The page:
No Easy Solution to Hong Kong’s Housing Crunch

Dubbed the Pearl of the East, Hong Kong is known for red hot property market. Indeed, it has retained the title as the world’s most expensive real estate market for the past seven years. Individuals who have limited knowledge about the real estate market can consult an experienced real estate agent before investing in the market. Alternatively, they can consult a good economics tutor in the form of economics tuition.

Let the Numbers Tell the Story

Hong Kong’s private residential property prices has increased by 4 folds since 2003. This year alone, the price has spiked by more than 10 per cent. Based on the Demographic International Housing Affordability Survey, a typical Hong Kong family with an annual household income of HK$300,000 would have to save their full salary for about 18 years in order to pay for a 500 square feet home worth HK$5.5 million. HK$300,000 is the gross annual median income and HK$5.5 million is the median home price in Hong Kong as of September 2017.

Limited land supply, coupled with insufficient public housing supply, has made homes in Hong Kong increasingly unaffordable for many aspiring home seekers. Draw the supply curve in consultation with your economics tutor. You can also bring this up for discussion in economics tuition with your economics tutor.

Limited Land Supply

Similar to the case in Singapore, the Hong Kong government owns all land for sale and for lease and releases a limited quantity each year to developers through the bidding process. Developers are required to pay a hefty land premium to the government. This upfront cost is ultimately translated to higher housing prices and transferred to home buyers. The competition from developers from mainland China who usually have deeper pockets have only worsened the problem.

Carrie Lam Cheng Yuet-ngor, Chief Executive of Hong Kong pledged to boost the city’s land supply. A special task force has been set up to look into the 12 available options including creating new land to the east of Lantau Island. However, it remains to be seen how much difference this task force will make to reverse the escalating housing prices in Hong Kong in the medium and long term, if any at all. Needless to say, none of these options will work the magic to solve the problem in the near future. Study these options and give your own verdict on the effectiveness of these options. Discuss with your economics tutor or have a group discussion in your economics tuition class.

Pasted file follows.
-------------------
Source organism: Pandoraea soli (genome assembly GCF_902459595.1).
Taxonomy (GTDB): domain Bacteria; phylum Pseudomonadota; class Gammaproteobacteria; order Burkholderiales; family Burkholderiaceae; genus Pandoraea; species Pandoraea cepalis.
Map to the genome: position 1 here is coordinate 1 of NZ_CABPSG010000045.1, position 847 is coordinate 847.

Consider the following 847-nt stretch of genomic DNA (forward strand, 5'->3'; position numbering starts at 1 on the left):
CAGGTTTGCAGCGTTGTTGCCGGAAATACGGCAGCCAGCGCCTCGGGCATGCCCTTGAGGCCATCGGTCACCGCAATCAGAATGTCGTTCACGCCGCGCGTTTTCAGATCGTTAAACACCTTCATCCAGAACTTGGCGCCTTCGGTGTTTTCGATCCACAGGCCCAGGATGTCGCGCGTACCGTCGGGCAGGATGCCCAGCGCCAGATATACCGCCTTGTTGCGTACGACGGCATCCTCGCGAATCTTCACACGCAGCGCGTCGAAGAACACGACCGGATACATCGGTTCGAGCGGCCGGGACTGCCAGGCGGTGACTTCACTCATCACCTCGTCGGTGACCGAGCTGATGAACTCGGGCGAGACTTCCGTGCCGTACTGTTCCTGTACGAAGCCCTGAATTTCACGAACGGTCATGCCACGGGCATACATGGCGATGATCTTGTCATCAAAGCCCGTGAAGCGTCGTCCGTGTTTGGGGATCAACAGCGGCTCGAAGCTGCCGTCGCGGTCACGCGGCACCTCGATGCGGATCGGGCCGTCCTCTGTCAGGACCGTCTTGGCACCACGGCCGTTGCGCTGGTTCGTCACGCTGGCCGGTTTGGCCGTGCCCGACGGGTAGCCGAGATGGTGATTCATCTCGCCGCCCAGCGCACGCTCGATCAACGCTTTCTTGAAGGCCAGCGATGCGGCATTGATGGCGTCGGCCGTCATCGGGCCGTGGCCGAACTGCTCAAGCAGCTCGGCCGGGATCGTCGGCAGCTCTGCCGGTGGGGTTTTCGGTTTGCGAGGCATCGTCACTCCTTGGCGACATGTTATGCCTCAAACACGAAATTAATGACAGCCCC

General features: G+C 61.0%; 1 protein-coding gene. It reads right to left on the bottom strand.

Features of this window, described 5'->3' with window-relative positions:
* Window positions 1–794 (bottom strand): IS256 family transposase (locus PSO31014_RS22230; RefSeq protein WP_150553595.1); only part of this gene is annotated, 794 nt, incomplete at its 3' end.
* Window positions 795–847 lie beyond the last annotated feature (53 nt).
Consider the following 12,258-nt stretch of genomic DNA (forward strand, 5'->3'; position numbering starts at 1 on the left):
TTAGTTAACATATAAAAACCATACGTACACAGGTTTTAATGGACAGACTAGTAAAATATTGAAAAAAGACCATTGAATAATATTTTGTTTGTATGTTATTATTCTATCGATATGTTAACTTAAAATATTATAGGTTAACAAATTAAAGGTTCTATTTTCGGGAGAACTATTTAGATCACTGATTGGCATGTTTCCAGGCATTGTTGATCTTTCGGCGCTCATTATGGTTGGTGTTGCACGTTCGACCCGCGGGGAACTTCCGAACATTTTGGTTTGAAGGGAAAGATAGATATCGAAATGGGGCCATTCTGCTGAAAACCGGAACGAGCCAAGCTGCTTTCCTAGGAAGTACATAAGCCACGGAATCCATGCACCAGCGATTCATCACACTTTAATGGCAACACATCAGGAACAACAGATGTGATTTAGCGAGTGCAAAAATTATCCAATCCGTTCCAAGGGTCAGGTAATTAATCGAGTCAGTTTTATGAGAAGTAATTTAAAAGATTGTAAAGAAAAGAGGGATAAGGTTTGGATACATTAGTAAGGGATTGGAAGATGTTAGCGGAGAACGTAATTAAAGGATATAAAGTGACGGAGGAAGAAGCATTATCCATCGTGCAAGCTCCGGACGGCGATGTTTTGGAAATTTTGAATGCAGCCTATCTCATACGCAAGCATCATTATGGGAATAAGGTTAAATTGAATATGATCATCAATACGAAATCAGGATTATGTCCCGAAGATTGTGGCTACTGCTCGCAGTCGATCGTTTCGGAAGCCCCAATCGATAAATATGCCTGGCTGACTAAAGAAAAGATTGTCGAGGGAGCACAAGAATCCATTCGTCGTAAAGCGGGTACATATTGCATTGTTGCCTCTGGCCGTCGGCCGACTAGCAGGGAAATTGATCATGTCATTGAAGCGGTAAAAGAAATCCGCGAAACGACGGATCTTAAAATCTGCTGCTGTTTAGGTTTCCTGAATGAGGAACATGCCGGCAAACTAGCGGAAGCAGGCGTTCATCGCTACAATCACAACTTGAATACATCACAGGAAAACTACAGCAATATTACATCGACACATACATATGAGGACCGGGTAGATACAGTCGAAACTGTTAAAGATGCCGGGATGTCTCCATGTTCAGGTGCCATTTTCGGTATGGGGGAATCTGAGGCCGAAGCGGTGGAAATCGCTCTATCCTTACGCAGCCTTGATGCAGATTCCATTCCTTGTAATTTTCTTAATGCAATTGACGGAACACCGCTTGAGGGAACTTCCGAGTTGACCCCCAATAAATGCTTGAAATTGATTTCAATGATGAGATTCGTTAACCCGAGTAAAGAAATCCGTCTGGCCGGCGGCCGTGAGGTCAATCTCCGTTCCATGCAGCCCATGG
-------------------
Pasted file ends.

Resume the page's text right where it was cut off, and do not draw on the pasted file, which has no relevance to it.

Insufficient Public Housing Supply

There are two types of public housing offered by the Hong Kong government, public flats for rent and subsidised flats for sale. The Hong Kong government targets to build 200,000 rental flats and 80,000 subsidised flats for sale in the next decade. However, this is far from sufficient. As of September 2017, there were some 153,000 applications from priority group, with an average wait time of 4.6 years. Another wait list of lower priority consisted of 127,000 applicants, with a wait time of a decade or more. Compare the Home Ownership Scheme in Hong Kong and in Singapore and explain why what works in Singapore does not work in Hong Kong. Consult your economics tutor in conomics tuition on what has caused the deficiency in Hong Kong public housing.

Undampened Enthusiasm from Home Buyers

Demand has been fuelled largely by insatiable demand from surging population inflow and in part by sustained low interest rate and speculation that the housing prices will continue to rise. I am sceptical if the recent rate hike will help rein in the surging property price in Hong Kong. The effect might be marginal, if any at all.

Do a combined analysis of demand and supply under the guidance of your economics tutor in your economics tuition class. You should be able to see a clearer picture of why Hong Kong property market is where it is now and predict its movement in the near future.

With the above analysis, we can conclude that there is no easy solution to Hong Kong’s housing crunch. It takes not only determination but also short-term pain to review the entire urban landscape in order to achieve the long-term goal.

Linda Geng

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